Featured Post

So You've Decided to Tweet

As the new medical-academic year begins, I'm guessing a bunch of new interns will learn about how great FOAM is, and at the same time,...

August 11, 2012

Questions for Haney on SCUS

Haney Mallemat (EM/IM/CCM@UMEM) just put together a great screencast on subclavian ultrasound for CVC placement. Definitely worth the ~8 min watch.

I had a few questions for Haney and some opinions of my own so I figured I'd put it here instead of in discrete, 140-character (minus @tags) snippets.

To be clear: I think this is a great talk about a simple way to improve a procedure; these are just little bits around the edges.

1) Doppler

You describe how to use doppler to identify the vein vs artery. I think that's a great idea (and I do it occasionally, mostly to ID the IVC when assessing fluid responsiveness) but it can be a little technically difficult, particularly since some machines (including one of my current ones) can't do it.

I use color doppler rather liberally to ID vessels -- arteries give you big, colorful, pulsatile bursts; veins smolder.

2) PTX in SC

You mention the risk of pneumothorax with SC, and I love the picture of the proximity of the pleura to the vein we generally stab at blindly. However, is the risk overblown? We know how to recognize & treat pneumothoraces, and Scott Weingart contends that with proper technique (needle stays parallel to floor the entire time) the risk is minimized.

3) Ultrasound Saves Time

People who are reluctant to use US often cite the extra time needed to use US when placing a line (you allude to this, too, despite your clear preference for US!).

My feeling* is that US saves time for central lines. Maybe not for the simple, 1&done easily placed lines.

But a lot of them aren't that simple. There's probably some bimodal distribution of lines: some go in right away and another big chunk involve rooting around in soft tissue and kinking the heck out of wires for 20-30 minutes. Facility with US really helps minimize the second group, increase the 1&dones, really adds only a minute to wheel over the machine and place a probe cover, and is not difficult at all. (And you can do all of this alone.) And it shows you exactly where to go.

I really think that once you get mediocre at US-placed lines, then it saves time on every line.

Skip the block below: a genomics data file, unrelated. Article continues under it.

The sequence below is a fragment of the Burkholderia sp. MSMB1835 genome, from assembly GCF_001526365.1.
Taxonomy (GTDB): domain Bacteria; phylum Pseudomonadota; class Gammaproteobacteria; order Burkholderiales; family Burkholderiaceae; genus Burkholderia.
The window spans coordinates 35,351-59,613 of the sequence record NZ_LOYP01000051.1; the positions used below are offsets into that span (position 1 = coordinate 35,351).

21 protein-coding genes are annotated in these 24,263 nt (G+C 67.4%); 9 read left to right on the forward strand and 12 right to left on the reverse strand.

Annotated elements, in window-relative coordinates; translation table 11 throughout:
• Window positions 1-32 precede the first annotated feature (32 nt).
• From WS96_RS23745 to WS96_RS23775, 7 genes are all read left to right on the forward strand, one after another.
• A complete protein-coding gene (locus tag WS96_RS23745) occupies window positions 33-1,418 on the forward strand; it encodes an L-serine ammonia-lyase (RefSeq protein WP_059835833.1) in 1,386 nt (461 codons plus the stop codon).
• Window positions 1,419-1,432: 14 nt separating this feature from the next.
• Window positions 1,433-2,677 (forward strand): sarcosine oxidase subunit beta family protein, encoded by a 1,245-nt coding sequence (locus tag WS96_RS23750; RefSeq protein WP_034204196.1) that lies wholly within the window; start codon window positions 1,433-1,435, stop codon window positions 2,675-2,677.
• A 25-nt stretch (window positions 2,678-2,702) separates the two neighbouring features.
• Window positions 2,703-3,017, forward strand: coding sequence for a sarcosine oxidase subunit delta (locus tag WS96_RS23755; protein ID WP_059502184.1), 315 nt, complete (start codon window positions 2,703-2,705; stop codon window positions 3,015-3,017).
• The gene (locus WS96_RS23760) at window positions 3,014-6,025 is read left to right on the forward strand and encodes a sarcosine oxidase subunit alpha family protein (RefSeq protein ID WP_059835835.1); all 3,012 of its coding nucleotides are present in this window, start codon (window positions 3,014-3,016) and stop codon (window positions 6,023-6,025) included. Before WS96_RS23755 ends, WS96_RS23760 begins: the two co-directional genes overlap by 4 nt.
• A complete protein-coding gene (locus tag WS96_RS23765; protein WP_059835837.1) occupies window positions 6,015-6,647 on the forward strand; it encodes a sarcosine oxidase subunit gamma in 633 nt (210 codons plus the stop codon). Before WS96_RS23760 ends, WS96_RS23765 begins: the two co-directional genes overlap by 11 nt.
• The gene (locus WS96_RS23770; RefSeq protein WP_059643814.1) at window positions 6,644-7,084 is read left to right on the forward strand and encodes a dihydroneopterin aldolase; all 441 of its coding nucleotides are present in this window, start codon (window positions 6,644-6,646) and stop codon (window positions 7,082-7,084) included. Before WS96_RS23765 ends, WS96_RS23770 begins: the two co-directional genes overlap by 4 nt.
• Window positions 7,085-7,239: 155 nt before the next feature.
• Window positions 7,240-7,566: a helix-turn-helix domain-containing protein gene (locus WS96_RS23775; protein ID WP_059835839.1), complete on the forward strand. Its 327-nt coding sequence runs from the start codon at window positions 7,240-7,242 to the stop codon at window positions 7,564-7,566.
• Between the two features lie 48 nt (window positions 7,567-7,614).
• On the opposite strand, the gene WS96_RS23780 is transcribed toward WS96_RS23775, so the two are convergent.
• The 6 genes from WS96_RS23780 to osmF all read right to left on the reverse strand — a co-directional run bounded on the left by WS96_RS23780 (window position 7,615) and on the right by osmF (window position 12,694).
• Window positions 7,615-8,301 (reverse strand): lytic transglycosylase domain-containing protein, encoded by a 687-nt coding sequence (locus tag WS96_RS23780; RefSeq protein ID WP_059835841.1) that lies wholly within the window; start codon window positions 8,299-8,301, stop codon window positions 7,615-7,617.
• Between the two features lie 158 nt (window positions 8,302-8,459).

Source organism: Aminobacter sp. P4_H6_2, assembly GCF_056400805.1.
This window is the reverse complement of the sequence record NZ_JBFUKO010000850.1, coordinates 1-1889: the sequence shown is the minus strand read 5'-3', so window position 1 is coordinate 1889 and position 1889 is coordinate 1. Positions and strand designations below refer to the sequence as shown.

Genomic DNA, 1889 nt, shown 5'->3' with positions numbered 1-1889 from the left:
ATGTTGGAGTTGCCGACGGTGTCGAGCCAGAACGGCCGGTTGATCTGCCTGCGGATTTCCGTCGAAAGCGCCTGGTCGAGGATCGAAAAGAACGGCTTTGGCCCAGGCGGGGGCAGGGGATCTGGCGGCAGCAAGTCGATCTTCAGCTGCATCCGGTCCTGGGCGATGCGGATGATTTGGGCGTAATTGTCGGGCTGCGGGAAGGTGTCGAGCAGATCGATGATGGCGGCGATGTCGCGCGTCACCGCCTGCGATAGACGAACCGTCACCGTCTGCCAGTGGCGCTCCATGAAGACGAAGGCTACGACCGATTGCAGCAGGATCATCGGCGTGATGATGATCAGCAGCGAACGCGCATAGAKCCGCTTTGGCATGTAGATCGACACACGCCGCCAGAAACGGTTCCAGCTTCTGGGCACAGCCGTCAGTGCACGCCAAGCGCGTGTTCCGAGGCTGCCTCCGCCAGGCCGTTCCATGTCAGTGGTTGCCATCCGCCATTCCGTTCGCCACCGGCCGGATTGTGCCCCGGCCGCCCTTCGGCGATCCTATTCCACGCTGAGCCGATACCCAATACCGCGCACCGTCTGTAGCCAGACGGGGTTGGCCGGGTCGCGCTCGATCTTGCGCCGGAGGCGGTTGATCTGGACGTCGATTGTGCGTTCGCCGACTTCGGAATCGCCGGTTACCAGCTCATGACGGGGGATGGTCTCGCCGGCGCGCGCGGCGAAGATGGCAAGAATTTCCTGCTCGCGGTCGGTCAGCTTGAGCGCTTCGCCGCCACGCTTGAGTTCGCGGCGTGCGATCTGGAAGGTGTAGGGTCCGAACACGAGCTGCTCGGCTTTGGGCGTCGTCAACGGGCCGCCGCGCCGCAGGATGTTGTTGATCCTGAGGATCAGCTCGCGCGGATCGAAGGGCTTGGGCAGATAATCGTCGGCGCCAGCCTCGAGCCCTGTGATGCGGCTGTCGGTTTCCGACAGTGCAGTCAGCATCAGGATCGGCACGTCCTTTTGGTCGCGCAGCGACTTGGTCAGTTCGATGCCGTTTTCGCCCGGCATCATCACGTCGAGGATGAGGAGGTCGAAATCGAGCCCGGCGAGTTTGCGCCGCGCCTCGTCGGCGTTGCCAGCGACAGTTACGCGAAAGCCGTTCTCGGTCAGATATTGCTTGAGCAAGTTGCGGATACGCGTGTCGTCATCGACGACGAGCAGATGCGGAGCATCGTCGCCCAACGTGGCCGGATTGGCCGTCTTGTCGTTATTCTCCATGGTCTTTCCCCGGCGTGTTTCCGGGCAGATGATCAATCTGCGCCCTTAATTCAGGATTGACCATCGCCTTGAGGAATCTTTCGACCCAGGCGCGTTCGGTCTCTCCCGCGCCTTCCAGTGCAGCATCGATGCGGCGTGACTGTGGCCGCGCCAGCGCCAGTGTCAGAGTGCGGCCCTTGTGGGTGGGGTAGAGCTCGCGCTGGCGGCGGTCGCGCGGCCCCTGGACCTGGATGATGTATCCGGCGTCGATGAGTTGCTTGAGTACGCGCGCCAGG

4) Femoral Lines

I don't want to rehash Matt's great femoral line argument with Minh, and I recently got in a twitter fight with @talesfromtheer et al on some of this, but some bullets:

  • femoral lines are terrible in codes
    • the vein collapses during hypotension, making it hard to find and harder to cannulate
    • it can appear arterial (by palpation or US) as chest compressions push both ways
    • landmarks & anatomy are unreliable
I'm not saying to never use place a femoral line, but if you do I really think you should absolutely use ultrasound. 

While a subclavian seems inconvenient during a code, if you need a central line it's probably much better, particularly because there are ligamentous structrues tethering it open, even when BP is nil. And the landmarks are actually reliable (as opposed to the IJ & fem). But go ahead and use an US!

Or better yet, place an IO. (drill, baby, drill)

(My main theory on the popularity of femoral lines during codes is that notion that the intern can mess around with the line while the important people do important things closer to the head of the bed.)

5) No Neck?

This is all in good fun, but it looks like the patient you used as your example in the video actually has a left IJ and another line on the right (possibly an HD line?) -- screenshot above.

Again, great video and I'm looking forward to trying it out.

*I don't have evidence or data. I didn't even look it up.

No comments:

Post a Comment